Even in the Cold War’s darkest moments, American policy makers recognized that slowing down the nuclear arms race was essential to preserving both international security and the quality of national life. Ignoring that lesson risks creating a more dangerous future.
Since that moment, the world has lived in the nuclear shadow. Within four years of the 1945 bombings of Hiroshima and Nagasaki, with their 200,000 fatalities, the U.S.S.R. developed an atomic bomb and the Cold War produced a massive arms race. Soon both superpowers created even more devastating hydrogen bombs. By 1972, the United States and the Soviet Union possessed enough nuclear warheads to explode the equivalent of 15 tons of radioactive TNT for every person alive on the face of the earth.
weapons and the dangers of a global nuclear arms race
Barton Bernstein (ed), The Atomic Bomb: The Critical Issues (1976).
Richard K. Betts, Nuclear Blackmail and Nuclear Balance (1987).
Kai Bird and Lawrence Lifschultz (eds), Hiroshima’s Shadow (1998)
McGeorge Bundy, Danger and Survival: Choice About the Bomb in the First Fifty Years (1988).
Gerard DeGroot, The Bomb: A History of Hell on Earth (2004).
Robert Divine, Blowing on the Wind: The Nuclear Test Ban Debate, 1954-60 (1978).
Lawrence Freedman, The Evolution of Nuclear Strategy (1st ed, 1981, 2nd ed 1988).
Francis J. Gavin, Nuclear Statecraft: History and Strategy in America’s Atomic Age (Ithaca, 2012).
Michael J. Hogan (ed), Hiroshima in History and Memory (Cambridge, 1996).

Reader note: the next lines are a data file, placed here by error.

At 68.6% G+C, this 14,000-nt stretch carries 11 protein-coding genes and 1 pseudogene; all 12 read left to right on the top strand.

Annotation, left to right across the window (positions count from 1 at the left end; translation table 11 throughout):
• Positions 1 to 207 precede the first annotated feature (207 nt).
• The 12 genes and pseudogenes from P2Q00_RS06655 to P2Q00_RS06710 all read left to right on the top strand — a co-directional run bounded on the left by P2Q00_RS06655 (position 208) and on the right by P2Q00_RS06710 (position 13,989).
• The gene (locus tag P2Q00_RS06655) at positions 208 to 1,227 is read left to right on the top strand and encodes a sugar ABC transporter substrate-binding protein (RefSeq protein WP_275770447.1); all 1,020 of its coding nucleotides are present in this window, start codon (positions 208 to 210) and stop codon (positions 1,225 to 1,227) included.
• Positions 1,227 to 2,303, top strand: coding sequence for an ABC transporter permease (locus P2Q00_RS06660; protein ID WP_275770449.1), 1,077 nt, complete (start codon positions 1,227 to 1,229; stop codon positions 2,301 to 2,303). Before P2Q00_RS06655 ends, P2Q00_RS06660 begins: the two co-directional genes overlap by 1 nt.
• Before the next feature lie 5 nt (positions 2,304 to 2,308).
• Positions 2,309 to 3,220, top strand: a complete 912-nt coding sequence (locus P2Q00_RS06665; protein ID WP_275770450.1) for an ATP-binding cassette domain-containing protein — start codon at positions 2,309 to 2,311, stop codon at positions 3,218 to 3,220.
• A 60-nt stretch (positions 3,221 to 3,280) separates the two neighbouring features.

David Holloway, Stalin and the Bomb: The Soviet Union and Atomic Energy, 1939-1956 (London, 1994).
John W. Lewis and Xue Litai, China Builds the Bomb (Stanford, 1988).
Shane J. Maddock (ed), The Nuclear Age (Boston, 2001).
Ernest R. May, John L. Gaddis, Philip H. Gordon and Jonathan Rosenberg (eds), Cold War Statesmen Confront the Bomb: Nuclear Diplomacy since 1945 (1999).
Eric Schlosser, Command and Control (London, 2013).
Martin Sherwin, A World Destroyed: Hiroshima and the Origins of the Arms Race (original ed 1975, rev ed, 1987).
Marc Trachtenberg, History and Strategy (1991).
Free cold war papers, essays, and research papers.
By 1944 "the bomb" began to take on a life of its own. Attentionincreasingly focused on the potential impact of the "ultimate weapon"on the postwar world. Although a small group of scientists proposed initiativesthat could be taken during the war to avoid a nuclear arms race, Rooseveltbecame increasingly attracted to the advantages he and Churchill anticipatedwould result from an American-British atomic monopoly.